X chromosomes are unusual in many regards, not least of which is their nonrandom gene content. The causes of this bias are commonly discussed in the context of sexual antagonism and the avoidance of activity in the male germline. Here, we examine the notion that, at least in some taxa, functionally biased gene content may more profoundly be shaped by limits imposed on gene expression owing to haploid expression of the X chromosome. Notably, if the X, as in primates, is transcribed at rates comparable to the ancestral rate (per promoter) prior to the X chromosome formation, then the X is not a tolerable environment for genes with very high maximal net levels of expression, owing to transcriptional traffic jams. We test this hypothesis using The Encyclopedia of DNA Elements (ENCODE) and data from the Functional Annotation of the Mammalian Genome (FANTOM5) project. As predicted, the maximal expression of human X-linked genes is much lower than that of genes on autosomes: on average, maximal expression is three times lower on the X chromosome than on autosomes. Similarly, autosome-to-X retroposition events are associated with lower maximal expression of retrogenes on the X than seen for X-to-autosome retrogenes on autosomes. Also as expected, X-linked genes have a lesser degree of increase in gene expression than autosomal ones (compared to the human/Chimpanzee common ancestor) if highly expressed, but not if lowly expressed. The traffic jam model also explains the known lower breadth of expression for genes on the X (and the Z of birds), as genes with broad expression are, on average, those with high maximal expression. As then further predicted, highly expressed tissue-specific genes are also rare on the X and broadly expressed genes on the X tend to be lowly expressed, both indicating that the trend is shaped by the maximal expression level not the breadth of expression per se. Importantly, a limit to the maximal expression level explains biased tissue of expression profiles of X-linked genes. Tissues whose tissue-specific genes are very highly expressed (e.g., secretory tissues, tissues abundant in structural proteins) are also tissues in which gene expression is relatively rare on the X chromosome. These trends cannot be fully accounted for in terms of alternative models of biased expression. In conclusion, the notion that it is hard for genes on the Therian X to be highly expressed, owing to transcriptional traffic jams, provides a simple yet robustly supported rationale of many peculiar features of X’s gene content, gene expression, and evolution.
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    The PRE-Derived NMR Model of the 38.8-kDa Tri-Domain IsdH Protein from Staphylococcus aureus Suggests That It Adaptively Recognizes Human Hemoglobin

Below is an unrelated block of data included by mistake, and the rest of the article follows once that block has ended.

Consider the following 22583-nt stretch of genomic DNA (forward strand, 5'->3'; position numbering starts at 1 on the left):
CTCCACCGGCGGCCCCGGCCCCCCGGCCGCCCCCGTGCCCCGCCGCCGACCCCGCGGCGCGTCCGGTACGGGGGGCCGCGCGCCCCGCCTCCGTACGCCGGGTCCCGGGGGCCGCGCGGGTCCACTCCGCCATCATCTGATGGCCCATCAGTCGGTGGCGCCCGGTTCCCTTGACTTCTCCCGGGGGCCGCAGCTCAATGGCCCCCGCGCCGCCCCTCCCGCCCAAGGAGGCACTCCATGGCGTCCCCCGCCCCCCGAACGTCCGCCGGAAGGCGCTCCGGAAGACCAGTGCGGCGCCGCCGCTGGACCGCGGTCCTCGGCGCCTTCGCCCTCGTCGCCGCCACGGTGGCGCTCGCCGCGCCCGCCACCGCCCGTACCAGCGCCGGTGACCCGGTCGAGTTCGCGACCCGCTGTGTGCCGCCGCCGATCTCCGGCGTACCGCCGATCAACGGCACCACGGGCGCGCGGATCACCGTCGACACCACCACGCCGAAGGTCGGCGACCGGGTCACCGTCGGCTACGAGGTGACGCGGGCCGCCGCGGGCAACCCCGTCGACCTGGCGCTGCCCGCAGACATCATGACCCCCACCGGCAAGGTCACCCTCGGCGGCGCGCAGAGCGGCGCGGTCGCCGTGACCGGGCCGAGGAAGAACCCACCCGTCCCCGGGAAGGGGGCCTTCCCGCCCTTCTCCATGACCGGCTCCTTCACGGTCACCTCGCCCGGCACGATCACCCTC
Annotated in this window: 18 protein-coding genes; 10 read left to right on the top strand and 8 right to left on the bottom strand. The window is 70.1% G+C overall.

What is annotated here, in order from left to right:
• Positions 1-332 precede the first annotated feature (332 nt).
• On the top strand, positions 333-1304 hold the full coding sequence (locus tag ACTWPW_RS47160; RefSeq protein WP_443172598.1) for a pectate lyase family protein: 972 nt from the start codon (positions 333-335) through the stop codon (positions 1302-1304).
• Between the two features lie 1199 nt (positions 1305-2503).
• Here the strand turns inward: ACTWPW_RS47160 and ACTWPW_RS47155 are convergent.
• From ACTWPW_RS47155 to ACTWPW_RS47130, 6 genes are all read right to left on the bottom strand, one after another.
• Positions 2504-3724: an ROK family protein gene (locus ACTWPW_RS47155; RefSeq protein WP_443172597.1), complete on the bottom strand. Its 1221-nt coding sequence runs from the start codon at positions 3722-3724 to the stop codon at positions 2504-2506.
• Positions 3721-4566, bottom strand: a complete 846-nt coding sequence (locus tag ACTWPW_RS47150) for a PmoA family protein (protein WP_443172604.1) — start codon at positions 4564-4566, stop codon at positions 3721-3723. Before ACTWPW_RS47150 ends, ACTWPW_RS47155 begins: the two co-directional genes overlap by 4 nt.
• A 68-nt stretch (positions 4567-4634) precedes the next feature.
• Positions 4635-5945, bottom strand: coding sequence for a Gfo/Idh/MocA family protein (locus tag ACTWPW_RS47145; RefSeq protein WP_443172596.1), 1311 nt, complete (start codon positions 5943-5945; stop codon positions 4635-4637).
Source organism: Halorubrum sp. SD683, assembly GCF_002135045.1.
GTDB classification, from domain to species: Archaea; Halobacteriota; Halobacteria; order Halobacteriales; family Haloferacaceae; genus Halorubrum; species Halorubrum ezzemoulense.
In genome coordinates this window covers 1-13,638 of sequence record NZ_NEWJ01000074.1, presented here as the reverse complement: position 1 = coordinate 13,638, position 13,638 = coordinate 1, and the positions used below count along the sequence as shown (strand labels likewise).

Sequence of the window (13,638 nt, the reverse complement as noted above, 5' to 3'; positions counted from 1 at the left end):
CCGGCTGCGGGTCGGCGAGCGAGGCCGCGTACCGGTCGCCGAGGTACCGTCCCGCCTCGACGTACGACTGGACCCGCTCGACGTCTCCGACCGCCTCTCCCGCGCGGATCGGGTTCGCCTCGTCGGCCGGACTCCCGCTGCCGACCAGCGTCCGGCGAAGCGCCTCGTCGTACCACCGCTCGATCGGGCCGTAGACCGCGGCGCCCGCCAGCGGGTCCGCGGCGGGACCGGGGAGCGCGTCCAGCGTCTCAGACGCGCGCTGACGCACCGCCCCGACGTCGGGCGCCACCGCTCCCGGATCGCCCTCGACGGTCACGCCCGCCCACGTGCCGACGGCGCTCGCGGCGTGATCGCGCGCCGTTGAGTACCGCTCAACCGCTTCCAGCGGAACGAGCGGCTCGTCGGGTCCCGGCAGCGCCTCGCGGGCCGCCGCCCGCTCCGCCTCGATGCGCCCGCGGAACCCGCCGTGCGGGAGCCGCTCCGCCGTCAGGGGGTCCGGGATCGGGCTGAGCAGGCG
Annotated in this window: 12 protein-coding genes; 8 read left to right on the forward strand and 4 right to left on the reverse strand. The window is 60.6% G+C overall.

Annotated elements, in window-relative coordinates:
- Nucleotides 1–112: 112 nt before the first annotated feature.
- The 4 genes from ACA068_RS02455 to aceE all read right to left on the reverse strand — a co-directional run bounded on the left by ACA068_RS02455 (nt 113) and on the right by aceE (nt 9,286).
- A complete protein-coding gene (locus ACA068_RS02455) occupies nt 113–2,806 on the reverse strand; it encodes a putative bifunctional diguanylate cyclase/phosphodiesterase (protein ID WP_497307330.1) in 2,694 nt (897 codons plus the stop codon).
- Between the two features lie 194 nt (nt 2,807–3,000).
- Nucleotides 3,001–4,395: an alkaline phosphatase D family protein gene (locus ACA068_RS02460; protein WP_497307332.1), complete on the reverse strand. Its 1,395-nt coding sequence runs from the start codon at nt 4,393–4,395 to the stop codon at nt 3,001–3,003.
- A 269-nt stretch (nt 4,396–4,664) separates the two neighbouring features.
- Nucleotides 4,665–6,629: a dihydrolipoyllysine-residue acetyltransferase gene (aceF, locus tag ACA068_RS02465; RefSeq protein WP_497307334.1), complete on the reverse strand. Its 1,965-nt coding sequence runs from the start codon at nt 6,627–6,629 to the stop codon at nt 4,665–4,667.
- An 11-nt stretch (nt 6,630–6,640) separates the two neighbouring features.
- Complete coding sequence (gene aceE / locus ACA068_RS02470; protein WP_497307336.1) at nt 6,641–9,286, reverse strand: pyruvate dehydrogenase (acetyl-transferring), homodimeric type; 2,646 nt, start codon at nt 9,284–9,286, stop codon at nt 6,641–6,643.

(Elsevier, 2016) Sjodt, Megan; Macdonald, Ramsay; Spirig, Thomas; Chan, Albert H.; Dickson, Claire F.; Fabian, Marian; Olson, John S.; Gell, David A.; Clubb, Robert T.
    Staphylococcus aureus is a medically important bacterial pathogen that, during infections, acquires iron from human hemoglobin (Hb). It uses two closely related iron-regulated surface determinant (Isd) proteins to capture and extract the oxidized form of heme (hemin) from Hb, IsdH and IsdB. Both receptors rapidly extract hemin using a conserved tri-domain unit consisting of two NEAT (near iron transporter) domains connected by a helical linker domain. To gain insight into the mechanism of extraction, we used NMR to investigate the structure and dynamics of the 38.8-kDa tri-domain IsdH protein (IsdHN2N3, A326–D660 with a Y642A mutation that prevents hemin binding). The structure was modeled using long-range paramagnetic relaxation enhancement (PRE) distance restraints, dihedral angle, small-angle X-ray scattering, residual dipolar coupling and inter-domain NOE nuclear Overhauser effect data. The receptor adopts an extended conformation wherein the linker and N3 domains pack against each other via a hydrophobic interface. In contrast, the N2 domain contacts the linker domain via a hydrophilic interface and, based on NMR relaxation data, undergoes inter-domain motions enabling it to reorient with respect to the body of the protein. Ensemble calculations were used to estimate the range of N2 domain positions compatible with the PRE data. A comparison of the Hb-free and Hb-bound forms reveals that Hb binding alters the positioning of the N2 domain. We propose that binding occurs through a combination of conformational selection and induced-fit mechanisms that may promote hemin release from Hb by altering the position of its F helix.